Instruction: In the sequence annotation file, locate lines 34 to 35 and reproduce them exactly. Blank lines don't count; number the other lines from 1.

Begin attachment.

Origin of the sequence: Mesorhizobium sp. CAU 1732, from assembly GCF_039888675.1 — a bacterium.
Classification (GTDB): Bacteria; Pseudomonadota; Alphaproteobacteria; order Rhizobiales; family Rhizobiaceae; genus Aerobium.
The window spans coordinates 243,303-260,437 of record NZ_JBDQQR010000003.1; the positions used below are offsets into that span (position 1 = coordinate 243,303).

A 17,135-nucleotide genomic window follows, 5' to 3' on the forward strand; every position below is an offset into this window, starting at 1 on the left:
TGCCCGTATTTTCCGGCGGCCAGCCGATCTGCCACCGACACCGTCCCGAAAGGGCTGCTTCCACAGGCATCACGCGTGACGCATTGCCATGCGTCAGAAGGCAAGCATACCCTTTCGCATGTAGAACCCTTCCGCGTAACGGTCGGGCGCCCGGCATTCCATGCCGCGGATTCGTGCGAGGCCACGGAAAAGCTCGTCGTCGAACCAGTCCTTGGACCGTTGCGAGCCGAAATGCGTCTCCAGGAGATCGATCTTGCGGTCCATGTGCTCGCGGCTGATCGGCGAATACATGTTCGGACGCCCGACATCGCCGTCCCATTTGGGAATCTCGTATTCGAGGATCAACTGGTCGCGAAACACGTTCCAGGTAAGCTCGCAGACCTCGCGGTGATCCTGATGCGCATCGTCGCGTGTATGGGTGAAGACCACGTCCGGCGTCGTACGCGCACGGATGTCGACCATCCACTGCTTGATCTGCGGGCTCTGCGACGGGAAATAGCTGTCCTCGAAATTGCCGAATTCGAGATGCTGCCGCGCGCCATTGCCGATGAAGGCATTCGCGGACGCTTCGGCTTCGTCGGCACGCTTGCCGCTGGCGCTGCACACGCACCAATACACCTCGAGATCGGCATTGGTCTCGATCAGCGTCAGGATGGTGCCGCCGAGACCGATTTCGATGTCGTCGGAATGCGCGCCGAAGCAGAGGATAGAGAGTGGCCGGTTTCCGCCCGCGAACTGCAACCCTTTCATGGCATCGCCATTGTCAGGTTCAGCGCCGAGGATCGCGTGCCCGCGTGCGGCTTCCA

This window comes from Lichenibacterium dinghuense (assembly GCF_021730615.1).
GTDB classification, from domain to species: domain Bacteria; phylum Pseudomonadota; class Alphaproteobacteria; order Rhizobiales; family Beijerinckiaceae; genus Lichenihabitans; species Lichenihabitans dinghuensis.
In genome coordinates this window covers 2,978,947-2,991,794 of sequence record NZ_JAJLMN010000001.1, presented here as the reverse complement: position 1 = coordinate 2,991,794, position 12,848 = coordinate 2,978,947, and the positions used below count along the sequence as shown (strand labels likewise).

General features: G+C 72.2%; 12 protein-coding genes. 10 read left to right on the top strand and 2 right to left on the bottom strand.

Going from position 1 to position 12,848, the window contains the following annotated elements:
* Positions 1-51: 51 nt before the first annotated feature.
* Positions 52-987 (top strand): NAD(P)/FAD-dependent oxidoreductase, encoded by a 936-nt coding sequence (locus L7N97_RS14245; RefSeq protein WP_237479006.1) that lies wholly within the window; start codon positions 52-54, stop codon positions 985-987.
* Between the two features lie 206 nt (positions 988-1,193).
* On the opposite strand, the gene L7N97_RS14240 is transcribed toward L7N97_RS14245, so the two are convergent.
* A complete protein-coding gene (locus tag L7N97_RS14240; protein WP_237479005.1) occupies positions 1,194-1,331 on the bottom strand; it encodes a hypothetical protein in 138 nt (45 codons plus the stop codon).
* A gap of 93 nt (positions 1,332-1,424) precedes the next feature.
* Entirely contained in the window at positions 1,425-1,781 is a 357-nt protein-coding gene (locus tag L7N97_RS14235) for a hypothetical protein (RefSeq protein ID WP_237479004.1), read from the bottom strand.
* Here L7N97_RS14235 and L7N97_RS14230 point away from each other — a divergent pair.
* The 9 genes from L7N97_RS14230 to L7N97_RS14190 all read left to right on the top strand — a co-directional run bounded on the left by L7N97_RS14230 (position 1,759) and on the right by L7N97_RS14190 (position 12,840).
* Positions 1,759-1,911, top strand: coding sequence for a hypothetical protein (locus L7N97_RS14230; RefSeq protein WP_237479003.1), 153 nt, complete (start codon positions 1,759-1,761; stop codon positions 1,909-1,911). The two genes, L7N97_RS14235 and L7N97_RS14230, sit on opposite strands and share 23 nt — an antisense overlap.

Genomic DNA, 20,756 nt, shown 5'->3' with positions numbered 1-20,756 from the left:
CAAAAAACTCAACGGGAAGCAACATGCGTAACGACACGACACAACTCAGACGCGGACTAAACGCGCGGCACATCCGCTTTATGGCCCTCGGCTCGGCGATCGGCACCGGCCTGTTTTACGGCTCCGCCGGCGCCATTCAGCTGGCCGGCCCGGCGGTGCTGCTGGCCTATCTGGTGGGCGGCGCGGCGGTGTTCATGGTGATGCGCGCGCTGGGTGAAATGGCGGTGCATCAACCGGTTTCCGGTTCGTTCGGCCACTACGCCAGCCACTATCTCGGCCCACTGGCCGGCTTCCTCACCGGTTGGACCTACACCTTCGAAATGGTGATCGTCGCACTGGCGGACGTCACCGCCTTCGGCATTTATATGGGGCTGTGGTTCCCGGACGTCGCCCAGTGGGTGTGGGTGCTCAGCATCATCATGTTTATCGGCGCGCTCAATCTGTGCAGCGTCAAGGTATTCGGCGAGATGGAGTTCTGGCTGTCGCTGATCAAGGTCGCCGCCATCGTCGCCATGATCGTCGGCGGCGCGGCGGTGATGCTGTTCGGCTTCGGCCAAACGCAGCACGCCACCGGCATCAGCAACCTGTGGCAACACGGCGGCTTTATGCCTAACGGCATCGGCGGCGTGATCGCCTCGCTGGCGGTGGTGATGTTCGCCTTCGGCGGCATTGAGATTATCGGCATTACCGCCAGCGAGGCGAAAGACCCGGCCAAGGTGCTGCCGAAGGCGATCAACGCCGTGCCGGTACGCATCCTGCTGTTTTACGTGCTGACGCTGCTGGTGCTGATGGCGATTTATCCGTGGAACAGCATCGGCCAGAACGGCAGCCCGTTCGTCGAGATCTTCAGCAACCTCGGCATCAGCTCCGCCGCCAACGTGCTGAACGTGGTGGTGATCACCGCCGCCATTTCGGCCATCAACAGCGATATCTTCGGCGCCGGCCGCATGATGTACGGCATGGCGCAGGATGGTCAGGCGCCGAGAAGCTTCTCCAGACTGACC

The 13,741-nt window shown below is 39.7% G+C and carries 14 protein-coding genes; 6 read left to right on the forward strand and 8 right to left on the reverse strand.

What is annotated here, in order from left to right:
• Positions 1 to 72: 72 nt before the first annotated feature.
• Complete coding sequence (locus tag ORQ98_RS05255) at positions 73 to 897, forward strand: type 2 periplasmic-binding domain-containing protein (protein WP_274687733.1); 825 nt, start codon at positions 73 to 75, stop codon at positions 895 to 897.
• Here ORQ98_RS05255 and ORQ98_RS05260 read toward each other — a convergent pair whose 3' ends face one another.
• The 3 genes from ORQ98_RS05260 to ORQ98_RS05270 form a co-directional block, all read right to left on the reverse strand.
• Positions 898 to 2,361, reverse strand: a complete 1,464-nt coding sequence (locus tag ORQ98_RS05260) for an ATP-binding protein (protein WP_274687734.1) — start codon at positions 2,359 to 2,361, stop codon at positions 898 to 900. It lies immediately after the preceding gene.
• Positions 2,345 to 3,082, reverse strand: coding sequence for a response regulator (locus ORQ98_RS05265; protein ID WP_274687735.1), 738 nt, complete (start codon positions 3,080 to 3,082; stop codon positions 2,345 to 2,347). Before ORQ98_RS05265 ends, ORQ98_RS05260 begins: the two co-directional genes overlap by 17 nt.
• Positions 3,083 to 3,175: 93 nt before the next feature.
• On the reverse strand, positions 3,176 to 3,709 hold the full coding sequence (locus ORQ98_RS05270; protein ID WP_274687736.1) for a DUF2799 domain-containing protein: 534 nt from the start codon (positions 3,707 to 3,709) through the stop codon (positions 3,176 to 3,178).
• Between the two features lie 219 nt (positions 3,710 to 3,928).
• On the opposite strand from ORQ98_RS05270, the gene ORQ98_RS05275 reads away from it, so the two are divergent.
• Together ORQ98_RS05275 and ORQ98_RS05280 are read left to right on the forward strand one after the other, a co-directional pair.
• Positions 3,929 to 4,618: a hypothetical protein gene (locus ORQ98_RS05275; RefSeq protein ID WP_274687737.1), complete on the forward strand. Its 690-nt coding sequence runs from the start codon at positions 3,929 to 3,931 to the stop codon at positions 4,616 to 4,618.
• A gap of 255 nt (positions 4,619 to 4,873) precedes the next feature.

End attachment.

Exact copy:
• On the opposite strand from ORQ98_RS05270, the gene ORQ98_RS05275 reads away from it, so the two are divergent.
• Together ORQ98_RS05275 and ORQ98_RS05280 are read left to right on the forward strand one after the other, a co-directional pair.